The Northern Territory Government says 4WD-mounted fire-fighting units designed by one of their rangers have played an important role in helping to manage fires within the territory’s parks and reserves this year.
Earlier this year with an intense fire-fighting season approaching, concerns were raised about the occupational health and safety, ease of operation and functionality of some of the off-the-shelf grass fire units used by the NT Parks and Wildlife department.
Ormiston Gorge park ranger Simon Rathbone designed a series of modifications to existing grass-fire units based on models he had worked with during his experience with conservation agencies in southern Australia.
The modifications were completed at Ingkerreke Outstations Resource Services, an Alice Springs-based Aboriginal organisation with a commercial fabrication workshop.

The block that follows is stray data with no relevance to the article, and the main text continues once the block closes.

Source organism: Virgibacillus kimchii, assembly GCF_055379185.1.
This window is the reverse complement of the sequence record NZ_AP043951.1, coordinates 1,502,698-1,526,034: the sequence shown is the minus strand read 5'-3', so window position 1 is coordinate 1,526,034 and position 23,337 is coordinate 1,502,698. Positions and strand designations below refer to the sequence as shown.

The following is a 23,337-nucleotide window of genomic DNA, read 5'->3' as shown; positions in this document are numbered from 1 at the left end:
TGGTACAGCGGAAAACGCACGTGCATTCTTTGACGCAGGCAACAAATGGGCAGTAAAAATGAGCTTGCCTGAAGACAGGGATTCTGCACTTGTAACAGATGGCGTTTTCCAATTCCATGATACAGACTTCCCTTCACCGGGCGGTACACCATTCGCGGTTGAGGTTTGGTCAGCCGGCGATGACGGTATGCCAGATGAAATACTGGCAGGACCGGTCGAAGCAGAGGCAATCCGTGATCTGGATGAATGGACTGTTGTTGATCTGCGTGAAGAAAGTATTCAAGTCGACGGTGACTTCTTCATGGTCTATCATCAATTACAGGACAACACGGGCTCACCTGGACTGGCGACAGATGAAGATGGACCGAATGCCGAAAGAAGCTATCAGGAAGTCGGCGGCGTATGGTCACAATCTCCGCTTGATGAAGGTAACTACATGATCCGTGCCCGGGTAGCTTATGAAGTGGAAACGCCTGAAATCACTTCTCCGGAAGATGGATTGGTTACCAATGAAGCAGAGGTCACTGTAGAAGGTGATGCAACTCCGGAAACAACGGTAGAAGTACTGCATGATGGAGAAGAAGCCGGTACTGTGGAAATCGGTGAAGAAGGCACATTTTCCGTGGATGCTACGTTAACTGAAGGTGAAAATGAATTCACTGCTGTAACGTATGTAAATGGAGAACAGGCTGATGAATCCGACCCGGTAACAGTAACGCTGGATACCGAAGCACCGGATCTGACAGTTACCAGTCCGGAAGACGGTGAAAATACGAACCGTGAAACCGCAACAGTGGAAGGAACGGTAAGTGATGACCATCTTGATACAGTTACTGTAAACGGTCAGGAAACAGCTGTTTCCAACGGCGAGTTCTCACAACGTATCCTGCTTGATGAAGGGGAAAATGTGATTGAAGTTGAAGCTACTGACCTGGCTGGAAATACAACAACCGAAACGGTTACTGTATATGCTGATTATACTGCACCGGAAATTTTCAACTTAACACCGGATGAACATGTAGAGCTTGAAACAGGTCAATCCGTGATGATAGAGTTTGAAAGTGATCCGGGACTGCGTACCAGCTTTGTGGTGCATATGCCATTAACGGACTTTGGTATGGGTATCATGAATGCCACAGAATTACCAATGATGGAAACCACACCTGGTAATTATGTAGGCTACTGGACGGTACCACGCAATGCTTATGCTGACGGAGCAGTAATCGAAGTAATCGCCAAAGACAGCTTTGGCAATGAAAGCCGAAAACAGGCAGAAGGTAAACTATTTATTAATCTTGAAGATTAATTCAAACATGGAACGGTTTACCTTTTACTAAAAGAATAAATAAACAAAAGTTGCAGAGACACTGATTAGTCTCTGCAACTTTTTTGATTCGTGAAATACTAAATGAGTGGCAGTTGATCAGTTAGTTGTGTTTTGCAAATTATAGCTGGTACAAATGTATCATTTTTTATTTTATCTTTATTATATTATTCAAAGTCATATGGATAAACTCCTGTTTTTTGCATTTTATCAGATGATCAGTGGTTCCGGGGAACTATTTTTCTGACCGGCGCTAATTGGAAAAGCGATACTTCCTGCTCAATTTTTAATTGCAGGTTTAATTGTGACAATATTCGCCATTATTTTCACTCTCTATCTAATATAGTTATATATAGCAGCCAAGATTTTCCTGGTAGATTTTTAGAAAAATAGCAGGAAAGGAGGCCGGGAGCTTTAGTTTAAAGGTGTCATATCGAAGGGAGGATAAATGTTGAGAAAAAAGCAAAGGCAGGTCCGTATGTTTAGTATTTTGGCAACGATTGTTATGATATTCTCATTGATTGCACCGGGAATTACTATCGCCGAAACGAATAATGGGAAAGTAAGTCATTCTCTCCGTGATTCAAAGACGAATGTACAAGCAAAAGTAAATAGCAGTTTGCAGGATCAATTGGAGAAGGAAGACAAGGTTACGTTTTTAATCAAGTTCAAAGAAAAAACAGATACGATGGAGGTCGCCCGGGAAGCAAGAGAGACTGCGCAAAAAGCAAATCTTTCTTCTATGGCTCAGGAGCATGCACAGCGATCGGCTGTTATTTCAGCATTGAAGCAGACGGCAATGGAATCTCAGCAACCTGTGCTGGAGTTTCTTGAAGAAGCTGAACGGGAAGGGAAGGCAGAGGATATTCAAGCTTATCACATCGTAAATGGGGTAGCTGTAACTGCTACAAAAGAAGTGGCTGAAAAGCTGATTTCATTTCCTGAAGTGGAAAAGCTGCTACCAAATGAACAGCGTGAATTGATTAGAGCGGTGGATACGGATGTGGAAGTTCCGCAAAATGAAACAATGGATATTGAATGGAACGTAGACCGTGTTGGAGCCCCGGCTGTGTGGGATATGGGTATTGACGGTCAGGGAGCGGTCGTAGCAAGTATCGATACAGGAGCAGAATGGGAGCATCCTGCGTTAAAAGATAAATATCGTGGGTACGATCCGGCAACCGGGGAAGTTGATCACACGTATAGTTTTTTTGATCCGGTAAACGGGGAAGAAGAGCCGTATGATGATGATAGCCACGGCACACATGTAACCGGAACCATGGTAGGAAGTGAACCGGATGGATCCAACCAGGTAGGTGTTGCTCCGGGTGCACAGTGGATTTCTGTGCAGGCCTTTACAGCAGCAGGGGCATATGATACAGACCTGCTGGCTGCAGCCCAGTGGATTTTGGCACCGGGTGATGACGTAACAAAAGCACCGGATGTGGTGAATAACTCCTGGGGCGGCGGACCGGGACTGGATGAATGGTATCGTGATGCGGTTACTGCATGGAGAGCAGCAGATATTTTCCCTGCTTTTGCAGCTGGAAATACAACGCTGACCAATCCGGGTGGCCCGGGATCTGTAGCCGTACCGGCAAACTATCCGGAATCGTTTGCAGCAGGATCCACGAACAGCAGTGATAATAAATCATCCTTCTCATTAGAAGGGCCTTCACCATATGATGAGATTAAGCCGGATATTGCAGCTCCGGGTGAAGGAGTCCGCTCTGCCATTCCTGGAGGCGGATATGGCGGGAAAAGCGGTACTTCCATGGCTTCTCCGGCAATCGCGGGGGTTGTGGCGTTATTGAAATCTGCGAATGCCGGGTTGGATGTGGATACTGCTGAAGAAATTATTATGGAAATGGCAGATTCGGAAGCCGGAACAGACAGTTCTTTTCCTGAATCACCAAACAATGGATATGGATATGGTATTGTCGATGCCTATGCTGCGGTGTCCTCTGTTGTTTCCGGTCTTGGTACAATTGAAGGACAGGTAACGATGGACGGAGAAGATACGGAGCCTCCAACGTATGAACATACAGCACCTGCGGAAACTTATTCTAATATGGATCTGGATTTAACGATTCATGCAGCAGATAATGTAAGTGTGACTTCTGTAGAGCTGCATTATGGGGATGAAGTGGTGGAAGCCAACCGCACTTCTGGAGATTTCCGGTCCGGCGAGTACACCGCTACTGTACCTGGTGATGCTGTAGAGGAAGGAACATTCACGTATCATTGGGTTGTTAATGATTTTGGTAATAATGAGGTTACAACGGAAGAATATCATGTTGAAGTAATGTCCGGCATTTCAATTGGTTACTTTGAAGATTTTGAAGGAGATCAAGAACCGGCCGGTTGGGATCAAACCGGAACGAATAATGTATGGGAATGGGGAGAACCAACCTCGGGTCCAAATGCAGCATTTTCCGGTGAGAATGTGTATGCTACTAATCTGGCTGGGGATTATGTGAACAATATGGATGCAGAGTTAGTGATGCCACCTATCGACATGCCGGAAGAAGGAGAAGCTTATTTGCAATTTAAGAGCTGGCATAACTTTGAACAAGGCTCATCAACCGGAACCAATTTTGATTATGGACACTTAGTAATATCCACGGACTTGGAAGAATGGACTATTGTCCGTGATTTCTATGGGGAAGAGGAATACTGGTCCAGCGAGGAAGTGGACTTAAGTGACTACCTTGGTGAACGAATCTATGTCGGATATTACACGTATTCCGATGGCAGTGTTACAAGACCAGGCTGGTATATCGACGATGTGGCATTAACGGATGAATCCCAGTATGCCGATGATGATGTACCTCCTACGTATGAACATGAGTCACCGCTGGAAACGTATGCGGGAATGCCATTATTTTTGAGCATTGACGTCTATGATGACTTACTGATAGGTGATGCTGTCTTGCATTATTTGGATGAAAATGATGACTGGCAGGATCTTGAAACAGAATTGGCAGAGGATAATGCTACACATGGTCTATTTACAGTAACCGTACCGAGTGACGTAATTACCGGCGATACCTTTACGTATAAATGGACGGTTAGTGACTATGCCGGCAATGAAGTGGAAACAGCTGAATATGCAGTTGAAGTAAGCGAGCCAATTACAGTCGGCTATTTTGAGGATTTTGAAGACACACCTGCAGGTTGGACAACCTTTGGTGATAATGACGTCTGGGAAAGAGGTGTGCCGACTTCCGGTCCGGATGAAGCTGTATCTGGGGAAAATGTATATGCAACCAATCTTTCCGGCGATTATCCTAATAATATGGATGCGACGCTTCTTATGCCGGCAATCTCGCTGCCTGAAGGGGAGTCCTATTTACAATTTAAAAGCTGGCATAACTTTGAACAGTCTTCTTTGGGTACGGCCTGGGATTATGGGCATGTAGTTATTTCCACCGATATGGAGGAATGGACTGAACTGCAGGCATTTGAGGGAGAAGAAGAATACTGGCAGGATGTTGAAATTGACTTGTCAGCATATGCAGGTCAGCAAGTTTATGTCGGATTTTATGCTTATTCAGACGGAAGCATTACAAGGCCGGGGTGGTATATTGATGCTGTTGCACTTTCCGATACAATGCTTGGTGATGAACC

Key features of the modified units include a more robust fabrication; an incorporated lifting frame for safer lifting, loading and tie down procedures; a low mounted pump and motor to minimise the need for personnel to climb onto the back of the vehicle to operate the unit; a foam injection system; storage rack for crew equipment and a driver operated spray jet that can be utilised in any fire flashover situation.
NT Parks and Wildlife Minister Karl Hampton said Parks and Wildlife rangers had played a huge role managing fires within parks and reserves this year and helping Bushfires NT where necessary.
“Thanks to the vision and foresight of ranger Simon Rathbone, based at Ormiston Gorge, there are now three new or replaced slip on grass fire units that are easier and safer to operate than standard grass fire units,” Mr Hampton said.
The 2011 dry season represented one of the worse fire seasons on record in the territory, with approximately 200,000 square kilometres of bushland and desert grasses lost to wildfire.